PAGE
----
The Greens seem to think that capitalism can be reformed into being less warlike, kinder to the poor and disenfranchised, and more friendly to the environment. Given the record of capitalism and what we are learning every day about the use by the United States government of widespread bombing, including the use of white phosphorous against the Iraqi civilian population, torture, extraordinary renditions, draconian prison conditions and assaults on civil liberties. It is very clear that the capitalist system in power is willing to use any means at its disposal to assure its control of all levers of power. Capitalism cannot be reformed out of existence. The capitalist class must be removed from power. That is very clear.
Chretien played a paid role in the Nader campaign in 2000, but Nader does not supported full self-determination for the people of Iraq. In fact, Nader advocated a U.N. solution for the current war the U.S. is waging against Iraq. And when Nader spoke in S.F. last during his independent 2004 campaign, the war did not figure big in his campaign appearance. Even Peter Camejo—who was a prominent and revolutionary spokesman for the Socialist Workers Party in the 1960s and 70s and former Green party candidate for Vice President with Ralph Nader, and candidate for California Governor against Arnold Schwarznegger, and is a supporter of Chretien’s senatorial campaign—has been weak in his condemnation of the U.S. war against Iraq in his many public appearances.
Chretien’s essay lacks a full understanding of the treacherous role of the Democratic Party and leaves room for supporting some sections of it. For example, Chretien applauds The Nation magazine for announcing its refusal to support any Democratic Party candidates “who fail to demand the US troops withdraw from Iraq.” The Nation represents the “left-wing” of the Democratic Party in that it advocates big reforms, including antiwar positions. However, when election time is at hand, the magazine always endorses the Democrats.
Now that a majority of the American people is opposed to the war, The Nation says it will only endorse antiwar candidates. It does not demand the immediate and unconditional withdrawal of U.S. forces from Iraq—the only demand consistent with really ending the war and supporting the Iraqi people’s right to self-determination. “Antiwar” candidates with these kinds of views turn out to be the ones who, like the Republicans, and with the Republicans, prosecute the wars, having hoodwinked the people into voting for them!
But, even more important, is the need for antiwar people to break definitively with the Democratic Party as a whole and on principle, even Democratic Party officials and office-holders, such as Cynthia McKinney, and other liberals who may have a good position on Iraq in that they may call for immediate and unconditional withdrawal of all U.S. forces. There are some Democrats who have correct positions on most questions that come up for a vote in Congress. But, by their very participation in a political party that is completely controlled by the capitalist class, they are part of the problem in that, by their example, they say to working people and their allies that the Democratic Party is a viable option for change. Something that it most certainly is not!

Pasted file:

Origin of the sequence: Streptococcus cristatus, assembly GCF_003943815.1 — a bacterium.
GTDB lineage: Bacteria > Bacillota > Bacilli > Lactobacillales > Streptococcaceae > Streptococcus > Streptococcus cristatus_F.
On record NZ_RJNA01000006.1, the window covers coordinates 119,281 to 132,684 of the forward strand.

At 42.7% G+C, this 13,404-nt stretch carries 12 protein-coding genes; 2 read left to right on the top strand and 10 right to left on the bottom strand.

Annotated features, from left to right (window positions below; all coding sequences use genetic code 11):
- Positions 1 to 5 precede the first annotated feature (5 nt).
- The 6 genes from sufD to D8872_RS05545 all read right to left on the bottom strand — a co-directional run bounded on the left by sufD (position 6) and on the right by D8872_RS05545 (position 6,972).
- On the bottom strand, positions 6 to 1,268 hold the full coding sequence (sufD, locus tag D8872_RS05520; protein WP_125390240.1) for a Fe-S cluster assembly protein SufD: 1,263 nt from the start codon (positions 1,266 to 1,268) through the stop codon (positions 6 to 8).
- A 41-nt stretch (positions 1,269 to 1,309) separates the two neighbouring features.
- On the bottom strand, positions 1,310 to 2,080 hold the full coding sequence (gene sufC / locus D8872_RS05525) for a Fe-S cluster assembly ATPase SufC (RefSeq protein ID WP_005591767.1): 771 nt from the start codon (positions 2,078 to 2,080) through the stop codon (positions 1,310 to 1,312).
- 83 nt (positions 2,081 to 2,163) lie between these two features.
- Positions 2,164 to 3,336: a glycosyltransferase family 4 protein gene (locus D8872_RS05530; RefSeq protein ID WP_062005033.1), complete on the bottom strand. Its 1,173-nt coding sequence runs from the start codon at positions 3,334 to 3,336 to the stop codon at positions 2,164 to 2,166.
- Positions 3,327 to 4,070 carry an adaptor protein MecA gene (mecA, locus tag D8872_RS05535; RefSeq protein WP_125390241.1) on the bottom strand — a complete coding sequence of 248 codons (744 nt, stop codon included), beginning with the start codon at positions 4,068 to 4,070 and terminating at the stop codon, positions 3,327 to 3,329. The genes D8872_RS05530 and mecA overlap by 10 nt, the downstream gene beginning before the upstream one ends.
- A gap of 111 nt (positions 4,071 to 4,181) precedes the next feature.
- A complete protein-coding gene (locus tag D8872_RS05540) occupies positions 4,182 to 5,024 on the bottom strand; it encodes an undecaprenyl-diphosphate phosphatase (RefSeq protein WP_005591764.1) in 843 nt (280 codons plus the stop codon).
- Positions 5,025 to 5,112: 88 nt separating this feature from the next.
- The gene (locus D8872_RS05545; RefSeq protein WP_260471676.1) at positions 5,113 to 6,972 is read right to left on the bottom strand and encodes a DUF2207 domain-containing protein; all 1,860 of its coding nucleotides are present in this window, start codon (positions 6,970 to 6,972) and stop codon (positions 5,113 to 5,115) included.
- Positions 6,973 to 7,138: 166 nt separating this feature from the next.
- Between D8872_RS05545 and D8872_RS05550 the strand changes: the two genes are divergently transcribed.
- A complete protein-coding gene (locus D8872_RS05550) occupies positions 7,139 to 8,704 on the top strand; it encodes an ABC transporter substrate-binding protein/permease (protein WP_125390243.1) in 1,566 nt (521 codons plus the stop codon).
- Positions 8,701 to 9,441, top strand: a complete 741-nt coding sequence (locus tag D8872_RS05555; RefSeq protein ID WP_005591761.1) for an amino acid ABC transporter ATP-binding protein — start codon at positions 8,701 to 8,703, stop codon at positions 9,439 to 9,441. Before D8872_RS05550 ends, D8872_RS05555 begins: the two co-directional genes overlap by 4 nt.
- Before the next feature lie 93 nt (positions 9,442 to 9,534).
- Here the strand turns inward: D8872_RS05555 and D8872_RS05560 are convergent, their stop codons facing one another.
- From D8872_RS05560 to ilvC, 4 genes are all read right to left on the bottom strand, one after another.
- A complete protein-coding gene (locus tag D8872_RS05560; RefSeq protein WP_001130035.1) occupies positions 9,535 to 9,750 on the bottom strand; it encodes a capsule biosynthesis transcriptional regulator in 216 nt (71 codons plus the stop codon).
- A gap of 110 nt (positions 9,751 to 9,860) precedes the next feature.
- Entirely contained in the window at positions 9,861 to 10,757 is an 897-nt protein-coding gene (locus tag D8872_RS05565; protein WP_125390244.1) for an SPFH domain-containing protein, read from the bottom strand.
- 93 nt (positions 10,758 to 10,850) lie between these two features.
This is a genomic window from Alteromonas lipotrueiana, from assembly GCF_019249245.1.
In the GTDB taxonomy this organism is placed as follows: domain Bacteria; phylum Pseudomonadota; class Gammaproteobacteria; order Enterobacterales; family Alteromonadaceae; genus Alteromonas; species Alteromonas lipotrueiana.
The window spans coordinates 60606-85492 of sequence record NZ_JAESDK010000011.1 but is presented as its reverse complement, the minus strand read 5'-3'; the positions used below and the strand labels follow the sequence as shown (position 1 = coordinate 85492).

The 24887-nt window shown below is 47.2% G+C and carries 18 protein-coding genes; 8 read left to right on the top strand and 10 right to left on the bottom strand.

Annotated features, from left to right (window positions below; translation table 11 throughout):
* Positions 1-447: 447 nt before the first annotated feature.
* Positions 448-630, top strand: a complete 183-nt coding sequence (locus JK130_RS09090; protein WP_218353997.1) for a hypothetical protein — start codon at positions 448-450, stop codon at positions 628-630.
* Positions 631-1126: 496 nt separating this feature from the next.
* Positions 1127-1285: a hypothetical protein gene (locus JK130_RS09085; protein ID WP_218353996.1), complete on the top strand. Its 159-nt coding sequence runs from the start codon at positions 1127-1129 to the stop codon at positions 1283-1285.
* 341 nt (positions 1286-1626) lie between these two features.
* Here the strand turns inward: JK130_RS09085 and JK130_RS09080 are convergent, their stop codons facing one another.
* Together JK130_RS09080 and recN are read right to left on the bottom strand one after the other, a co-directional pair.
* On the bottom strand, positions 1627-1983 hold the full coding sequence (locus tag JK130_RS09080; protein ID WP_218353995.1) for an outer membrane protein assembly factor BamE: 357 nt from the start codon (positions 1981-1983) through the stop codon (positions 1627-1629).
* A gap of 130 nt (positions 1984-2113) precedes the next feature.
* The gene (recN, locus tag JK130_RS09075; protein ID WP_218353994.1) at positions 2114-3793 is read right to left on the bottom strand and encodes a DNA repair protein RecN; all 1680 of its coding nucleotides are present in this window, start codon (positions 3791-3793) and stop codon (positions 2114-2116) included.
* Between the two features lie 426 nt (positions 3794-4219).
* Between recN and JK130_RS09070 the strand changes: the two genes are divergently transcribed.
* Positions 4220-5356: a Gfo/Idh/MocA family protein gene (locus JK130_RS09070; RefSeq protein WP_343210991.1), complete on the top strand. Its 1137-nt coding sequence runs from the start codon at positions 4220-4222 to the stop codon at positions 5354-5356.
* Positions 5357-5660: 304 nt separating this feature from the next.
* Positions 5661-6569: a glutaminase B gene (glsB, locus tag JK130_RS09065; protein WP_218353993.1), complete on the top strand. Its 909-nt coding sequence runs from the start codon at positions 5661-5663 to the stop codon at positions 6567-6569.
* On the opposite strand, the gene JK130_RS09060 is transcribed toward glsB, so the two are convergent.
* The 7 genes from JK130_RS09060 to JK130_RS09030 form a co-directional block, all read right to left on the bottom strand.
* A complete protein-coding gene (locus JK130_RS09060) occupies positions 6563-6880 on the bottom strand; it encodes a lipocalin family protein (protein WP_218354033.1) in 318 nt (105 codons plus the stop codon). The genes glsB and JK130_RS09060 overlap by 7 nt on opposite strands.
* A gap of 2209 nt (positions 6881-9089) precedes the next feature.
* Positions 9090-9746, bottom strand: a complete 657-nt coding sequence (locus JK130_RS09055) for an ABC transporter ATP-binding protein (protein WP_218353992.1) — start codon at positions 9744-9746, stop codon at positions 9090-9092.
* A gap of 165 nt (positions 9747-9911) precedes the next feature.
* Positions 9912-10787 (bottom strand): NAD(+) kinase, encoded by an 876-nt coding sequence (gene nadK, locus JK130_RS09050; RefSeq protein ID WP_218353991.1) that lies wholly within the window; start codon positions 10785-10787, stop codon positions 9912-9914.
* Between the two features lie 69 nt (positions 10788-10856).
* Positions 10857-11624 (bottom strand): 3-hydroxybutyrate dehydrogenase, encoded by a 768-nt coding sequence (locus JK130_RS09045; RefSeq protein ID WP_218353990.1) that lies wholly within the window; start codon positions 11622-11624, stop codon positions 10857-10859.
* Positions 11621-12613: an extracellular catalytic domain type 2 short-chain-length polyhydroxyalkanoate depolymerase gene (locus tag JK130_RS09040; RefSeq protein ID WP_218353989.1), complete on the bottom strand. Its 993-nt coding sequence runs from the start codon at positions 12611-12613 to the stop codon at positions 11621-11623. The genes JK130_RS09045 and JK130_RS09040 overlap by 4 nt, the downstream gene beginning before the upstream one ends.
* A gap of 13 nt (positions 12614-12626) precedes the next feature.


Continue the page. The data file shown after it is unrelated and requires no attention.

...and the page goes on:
The Democratic Party shares equal responsibility with the Republican Party for every war and other actions against humanity carried out by the U.S. government. Their votes in Congress have funded these wars and de-funded human needs. Chretien has a good critique of Dianne Feinstein’s sordid pro-war record in the U.S. Senate, but the role of the liberal Democrats is equally pernicious and he doesn’t seem to understand that. The applauding of the “antiwar” Democrats, such as Cynthia McKinney and Jesse Jackson, by leaders in the antiwar movement, has only served to misinform and mislead antiwar activists into voting Democrat or believing that the movement has some allies within the Democratic Party. This is wrong on all counts.
The Green Party appears to this writer to be a transmission belt back into the Democratic Party, and not a step toward real independent electoral political action. For activists who have become disenchanted with the Democrats’ terrible role in supporting the War on Terrorism and the War on Iraq and want to make a break from the Democratic Party, the Green Party does not offer a genuine alternative.
Conscious leaders in the antiwar movement need to tell people seeking a real means of breaking with the Democrats that the way to end war is to end the capitalist class’ stranglehold on power. We cannot support a political party whose program, stated or implied, is that capitalism can be reformed.
What America desperately needs is a working-class party that includes its natural allies—all those victimized by the government of the rich and powerful.